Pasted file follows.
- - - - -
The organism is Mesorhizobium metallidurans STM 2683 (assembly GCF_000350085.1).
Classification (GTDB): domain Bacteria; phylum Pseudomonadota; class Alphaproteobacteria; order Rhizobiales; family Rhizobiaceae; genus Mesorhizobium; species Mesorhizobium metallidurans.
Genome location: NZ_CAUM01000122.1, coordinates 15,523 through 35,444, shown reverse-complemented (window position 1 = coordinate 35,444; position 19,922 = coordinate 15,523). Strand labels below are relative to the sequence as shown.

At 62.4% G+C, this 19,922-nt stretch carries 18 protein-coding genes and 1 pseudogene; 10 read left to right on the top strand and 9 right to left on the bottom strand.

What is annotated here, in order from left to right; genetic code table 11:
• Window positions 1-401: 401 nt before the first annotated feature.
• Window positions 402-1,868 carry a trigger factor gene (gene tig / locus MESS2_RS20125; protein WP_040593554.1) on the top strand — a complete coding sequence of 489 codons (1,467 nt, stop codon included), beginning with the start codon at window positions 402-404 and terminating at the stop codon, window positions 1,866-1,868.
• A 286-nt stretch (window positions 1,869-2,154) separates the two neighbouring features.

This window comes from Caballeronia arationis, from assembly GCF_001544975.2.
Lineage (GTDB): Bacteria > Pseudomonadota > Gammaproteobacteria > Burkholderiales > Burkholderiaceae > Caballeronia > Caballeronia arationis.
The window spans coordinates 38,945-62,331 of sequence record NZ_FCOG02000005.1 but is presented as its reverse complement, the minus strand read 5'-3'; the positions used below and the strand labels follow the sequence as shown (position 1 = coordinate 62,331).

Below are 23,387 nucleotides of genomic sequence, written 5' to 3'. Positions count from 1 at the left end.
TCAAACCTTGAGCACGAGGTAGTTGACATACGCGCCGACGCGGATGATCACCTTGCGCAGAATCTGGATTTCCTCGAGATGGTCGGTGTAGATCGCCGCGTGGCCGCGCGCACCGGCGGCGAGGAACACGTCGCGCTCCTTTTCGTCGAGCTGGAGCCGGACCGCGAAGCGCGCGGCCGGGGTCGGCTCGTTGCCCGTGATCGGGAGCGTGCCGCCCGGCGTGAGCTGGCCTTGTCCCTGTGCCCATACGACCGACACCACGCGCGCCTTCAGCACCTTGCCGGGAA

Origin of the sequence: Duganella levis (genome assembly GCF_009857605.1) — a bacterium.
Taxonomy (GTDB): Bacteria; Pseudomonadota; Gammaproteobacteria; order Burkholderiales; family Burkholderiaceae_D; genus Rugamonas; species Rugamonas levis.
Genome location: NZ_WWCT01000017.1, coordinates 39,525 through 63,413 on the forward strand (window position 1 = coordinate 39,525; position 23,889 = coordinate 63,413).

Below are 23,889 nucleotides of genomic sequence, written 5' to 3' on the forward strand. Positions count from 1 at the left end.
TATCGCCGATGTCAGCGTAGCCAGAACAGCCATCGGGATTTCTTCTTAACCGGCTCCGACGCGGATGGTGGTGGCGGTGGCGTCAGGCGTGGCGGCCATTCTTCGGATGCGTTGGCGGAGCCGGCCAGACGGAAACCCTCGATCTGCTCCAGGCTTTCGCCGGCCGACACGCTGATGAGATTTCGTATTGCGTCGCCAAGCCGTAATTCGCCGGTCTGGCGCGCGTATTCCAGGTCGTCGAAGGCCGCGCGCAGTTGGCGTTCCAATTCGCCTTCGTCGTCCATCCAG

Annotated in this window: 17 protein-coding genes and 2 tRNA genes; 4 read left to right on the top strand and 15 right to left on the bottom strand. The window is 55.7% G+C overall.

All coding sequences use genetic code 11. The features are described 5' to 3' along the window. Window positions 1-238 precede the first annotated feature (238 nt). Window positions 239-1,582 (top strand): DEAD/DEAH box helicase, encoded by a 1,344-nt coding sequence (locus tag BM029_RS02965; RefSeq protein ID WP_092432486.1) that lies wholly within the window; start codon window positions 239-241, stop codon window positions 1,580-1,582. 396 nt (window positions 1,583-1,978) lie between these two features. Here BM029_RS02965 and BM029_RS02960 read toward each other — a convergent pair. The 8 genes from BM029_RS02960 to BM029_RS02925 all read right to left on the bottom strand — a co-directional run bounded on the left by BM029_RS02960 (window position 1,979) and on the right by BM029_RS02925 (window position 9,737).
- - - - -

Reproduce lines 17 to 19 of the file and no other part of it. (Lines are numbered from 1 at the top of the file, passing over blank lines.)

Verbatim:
Below are 23,889 nucleotides of genomic sequence, written 5' to 3' on the forward strand. Positions count from 1 at the left end.
TATCGCCGATGTCAGCGTAGCCAGAACAGCCATCGGGATTTCTTCTTAACCGGCTCCGACGCGGATGGTGGTGGCGGTGGCGTCAGGCGTGGCGGCCATTCTTCGGATGCGTTGGCGGAGCCGGCCAGACGGAAACCCTCGATCTGCTCCAGGCTTTCGCCGGCCGACACGCTGATGAGATTTCGTATTGCGTCGCCAAGCCGTAATTCGCCGGTCTGGCGCGCGTATTCCAGGTCGTCGAAGGCCGCGCGCAGTTGGCGTTCCAATTCGCCTTCGTCGTCCATCCAG

Annotated in this window: 17 protein-coding genes and 2 tRNA genes; 4 read left to right on the top strand and 15 right to left on the bottom strand. The window is 55.7% G+C overall.